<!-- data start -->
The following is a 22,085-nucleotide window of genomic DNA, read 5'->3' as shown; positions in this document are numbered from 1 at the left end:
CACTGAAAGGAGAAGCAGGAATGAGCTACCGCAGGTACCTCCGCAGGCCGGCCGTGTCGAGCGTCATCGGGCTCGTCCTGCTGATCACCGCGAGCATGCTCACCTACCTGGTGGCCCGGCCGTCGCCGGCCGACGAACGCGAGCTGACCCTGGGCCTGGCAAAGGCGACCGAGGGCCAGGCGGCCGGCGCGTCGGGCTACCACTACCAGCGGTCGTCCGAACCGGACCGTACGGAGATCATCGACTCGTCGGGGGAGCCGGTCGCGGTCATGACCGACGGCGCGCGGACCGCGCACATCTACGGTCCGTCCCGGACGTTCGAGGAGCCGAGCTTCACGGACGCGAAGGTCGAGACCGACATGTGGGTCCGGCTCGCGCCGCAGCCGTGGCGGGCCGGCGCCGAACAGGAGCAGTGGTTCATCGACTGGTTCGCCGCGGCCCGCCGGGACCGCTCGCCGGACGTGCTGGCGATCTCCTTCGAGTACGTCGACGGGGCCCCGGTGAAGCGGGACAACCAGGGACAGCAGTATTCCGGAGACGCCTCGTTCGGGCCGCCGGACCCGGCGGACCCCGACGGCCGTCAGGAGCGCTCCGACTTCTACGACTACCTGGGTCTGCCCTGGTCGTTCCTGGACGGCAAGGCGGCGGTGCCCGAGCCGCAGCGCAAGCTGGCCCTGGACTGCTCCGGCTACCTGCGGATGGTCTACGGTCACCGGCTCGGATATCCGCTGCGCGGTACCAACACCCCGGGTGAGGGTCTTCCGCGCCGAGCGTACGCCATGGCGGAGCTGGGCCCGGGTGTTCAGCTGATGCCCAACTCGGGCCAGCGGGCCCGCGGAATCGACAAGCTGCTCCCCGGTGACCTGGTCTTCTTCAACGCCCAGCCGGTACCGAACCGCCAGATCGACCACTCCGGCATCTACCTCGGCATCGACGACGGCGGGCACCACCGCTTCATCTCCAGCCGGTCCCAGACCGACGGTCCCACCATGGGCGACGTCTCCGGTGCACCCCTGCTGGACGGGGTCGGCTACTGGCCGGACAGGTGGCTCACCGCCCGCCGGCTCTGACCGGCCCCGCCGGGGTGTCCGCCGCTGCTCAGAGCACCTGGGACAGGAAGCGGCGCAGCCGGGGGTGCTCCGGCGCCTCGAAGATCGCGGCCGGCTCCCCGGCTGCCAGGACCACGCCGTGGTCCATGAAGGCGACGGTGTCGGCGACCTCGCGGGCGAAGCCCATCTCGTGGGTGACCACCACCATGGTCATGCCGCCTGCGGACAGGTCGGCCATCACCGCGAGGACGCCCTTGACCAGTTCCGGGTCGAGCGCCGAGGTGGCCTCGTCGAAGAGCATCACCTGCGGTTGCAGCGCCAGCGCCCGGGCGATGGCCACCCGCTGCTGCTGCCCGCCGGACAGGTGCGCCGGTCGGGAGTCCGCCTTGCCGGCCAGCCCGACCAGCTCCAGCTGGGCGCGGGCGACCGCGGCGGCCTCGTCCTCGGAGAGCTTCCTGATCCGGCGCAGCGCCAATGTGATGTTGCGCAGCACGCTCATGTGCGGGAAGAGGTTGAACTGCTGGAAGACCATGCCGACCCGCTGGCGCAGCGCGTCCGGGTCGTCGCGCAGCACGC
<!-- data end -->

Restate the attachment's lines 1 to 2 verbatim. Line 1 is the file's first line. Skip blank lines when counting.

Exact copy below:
The following is a 22,085-nucleotide window of genomic DNA, read 5'->3' as shown; positions in this document are numbered from 1 at the left end:
CACTGAAAGGAGAAGCAGGAATGAGCTACCGCAGGTACCTCCGCAGGCCGGCCGTGTCGAGCGTCATCGGGCTCGTCCTGCTGATCACCGCGAGCATGCTCACCTACCTGGTGGCCCGGCCGTCGCCGGCCGACGAACGCGAGCTGACCCTGGGCCTGGCAAAGGCGACCGAGGGCCAGGCGGCCGGCGCGTCGGGCTACCACTACCAGCGGTCGTCCGAACCGGACCGTACGGAGATCATCGACTCGTCGGGGGAGCCGGTCGCGGTCATGACCGACGGCGCGCGGACCGCGCACATCTACGGTCCGTCCCGGACGTTCGAGGAGCCGAGCTTCACGGACGCGAAGGTCGAGACCGACATGTGGGTCCGGCTCGCGCCGCAGCCGTGGCGGGCCGGCGCCGAACAGGAGCAGTGGTTCATCGACTGGTTCGCCGCGGCCCGCCGGGACCGCTCGCCGGACGTGCTGGCGATCTCCTTCGAGTACGTCGACGGGGCCCCGGTGAAGCGGGACAACCAGGGACAGCAGTATTCCGGAGACGCCTCGTTCGGGCCGCCGGACCCGGCGGACCCCGACGGCCGTCAGGAGCGCTCCGACTTCTACGACTACCTGGGTCTGCCCTGGTCGTTCCTGGACGGCAAGGCGGCGGTGCCCGAGCCGCAGCGCAAGCTGGCCCTGGACTGCTCCGGCTACCTGCGGATGGTCTACGGTCACCGGCTCGGATATCCGCTGCGCGGTACCAACACCCCGGGTGAGGGTCTTCCGCGCCGAGCGTACGCCATGGCGGAGCTGGGCCCGGGTGTTCAGCTGATGCCCAACTCGGGCCAGCGGGCCCGCGGAATCGACAAGCTGCTCCCCGGTGACCTGGTCTTCTTCAACGCCCAGCCGGTACCGAACCGCCAGATCGACCACTCCGGCATCTACCTCGGCATCGACGACGGCGGGCACCACCGCTTCATCTCCAGCCGGTCCCAGACCGACGGTCCCACCATGGGCGACGTCTCCGGTGCACCCCTGCTGGACGGGGTCGGCTACTGGCCGGACAGGTGGCTCACCGCCCGCCGGCTCTGACCGGCCCCGCCGGGGTGTCCGCCGCTGCTCAGAGCACCTGGGACAGGAAGCGGCGCAGCCGGGGGTGCTCCGGCGCCTCGAAGATCGCGGCCGGCTCCCCGGCTGCCAGGACCACGCCGTGGTCCATGAAGGCGACGGTGTCGGCGACCTCGCGGGCGAAGCCCATCTCGTGGGTGACCACCACCATGGTCATGCCGCCTGCGGACAGGTCGGCCATCACCGCGAGGACGCCCTTGACCAGTTCCGGGTCGAGCGCCGAGGTGGCCTCGTCGAAGAGCATCACCTGCGGTTGCAGCGCCAGCGCCCGGGCGATGGCCACCCGCTGCTGCTGCCCGCCGGACAGGTGCGCCGGTCGGGAGTCCGCCTTGCCGGCCAGCCCGACCAGCTCCAGCTGGGCGCGGGCGACCGCGGCGGCCTCGTCCTCGGAGAGCTTCCTGATCCGGCGCAGCGCCAATGTGATGTTGCGCAGCACGCTCATGTGCGGGAAGAGGTTGAACTGCTGGAAGACCATGCCGACCCGCTGGCGCAGCGCGTCCGGGTCGTCGCGCAGCACGC